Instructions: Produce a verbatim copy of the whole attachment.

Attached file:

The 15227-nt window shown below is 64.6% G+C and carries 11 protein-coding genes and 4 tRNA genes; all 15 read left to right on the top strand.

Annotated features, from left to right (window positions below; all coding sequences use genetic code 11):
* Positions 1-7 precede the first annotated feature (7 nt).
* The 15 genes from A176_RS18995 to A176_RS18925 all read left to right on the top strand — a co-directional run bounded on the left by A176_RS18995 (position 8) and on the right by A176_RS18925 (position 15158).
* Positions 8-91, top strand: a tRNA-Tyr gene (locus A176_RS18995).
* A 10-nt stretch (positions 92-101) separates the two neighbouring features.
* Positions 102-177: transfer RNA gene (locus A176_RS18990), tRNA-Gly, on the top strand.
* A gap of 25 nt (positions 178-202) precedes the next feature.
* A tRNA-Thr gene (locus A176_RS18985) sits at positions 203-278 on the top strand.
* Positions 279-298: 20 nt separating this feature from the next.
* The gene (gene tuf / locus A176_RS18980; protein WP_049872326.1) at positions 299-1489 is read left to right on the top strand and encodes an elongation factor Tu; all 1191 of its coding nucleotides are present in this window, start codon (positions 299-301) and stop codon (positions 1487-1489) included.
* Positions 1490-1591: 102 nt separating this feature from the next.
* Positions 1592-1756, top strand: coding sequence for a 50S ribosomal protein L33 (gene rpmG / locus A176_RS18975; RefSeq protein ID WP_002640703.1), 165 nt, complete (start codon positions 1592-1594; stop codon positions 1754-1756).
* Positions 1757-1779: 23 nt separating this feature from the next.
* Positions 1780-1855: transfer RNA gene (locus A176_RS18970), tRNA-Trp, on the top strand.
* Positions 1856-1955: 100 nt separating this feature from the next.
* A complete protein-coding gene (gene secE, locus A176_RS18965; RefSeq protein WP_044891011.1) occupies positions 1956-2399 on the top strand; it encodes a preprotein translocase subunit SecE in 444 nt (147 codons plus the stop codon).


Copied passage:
The 15227-nt window shown below is 64.6% G+C and carries 11 protein-coding genes and 4 tRNA genes; all 15 read left to right on the top strand.

Annotated features, from left to right (window positions below; all coding sequences use genetic code 11):
* Positions 1-7 precede the first annotated feature (7 nt).
* The 15 genes from A176_RS18995 to A176_RS18925 all read left to right on the top strand — a co-directional run bounded on the left by A176_RS18995 (position 8) and on the right by A176_RS18925 (position 15158).
* Positions 8-91, top strand: a tRNA-Tyr gene (locus A176_RS18995).
* A 10-nt stretch (positions 92-101) separates the two neighbouring features.
* Positions 102-177: transfer RNA gene (locus A176_RS18990), tRNA-Gly, on the top strand.
* A gap of 25 nt (positions 178-202) precedes the next feature.
* A tRNA-Thr gene (locus A176_RS18985) sits at positions 203-278 on the top strand.
* Positions 279-298: 20 nt separating this feature from the next.
* The gene (gene tuf / locus A176_RS18980; protein WP_049872326.1) at positions 299-1489 is read left to right on the top strand and encodes an elongation factor Tu; all 1191 of its coding nucleotides are present in this window, start codon (positions 299-301) and stop codon (positions 1487-1489) included.
* Positions 1490-1591: 102 nt separating this feature from the next.
* Positions 1592-1756, top strand: coding sequence for a 50S ribosomal protein L33 (gene rpmG / locus A176_RS18975; RefSeq protein ID WP_002640703.1), 165 nt, complete (start codon positions 1592-1594; stop codon positions 1754-1756).
* Positions 1757-1779: 23 nt separating this feature from the next.
* Positions 1780-1855: transfer RNA gene (locus A176_RS18970), tRNA-Trp, on the top strand.
* Positions 1856-1955: 100 nt separating this feature from the next.
* A complete protein-coding gene (gene secE, locus A176_RS18965; RefSeq protein WP_044891011.1) occupies positions 1956-2399 on the top strand; it encodes a preprotein translocase subunit SecE in 444 nt (147 codons plus the stop codon).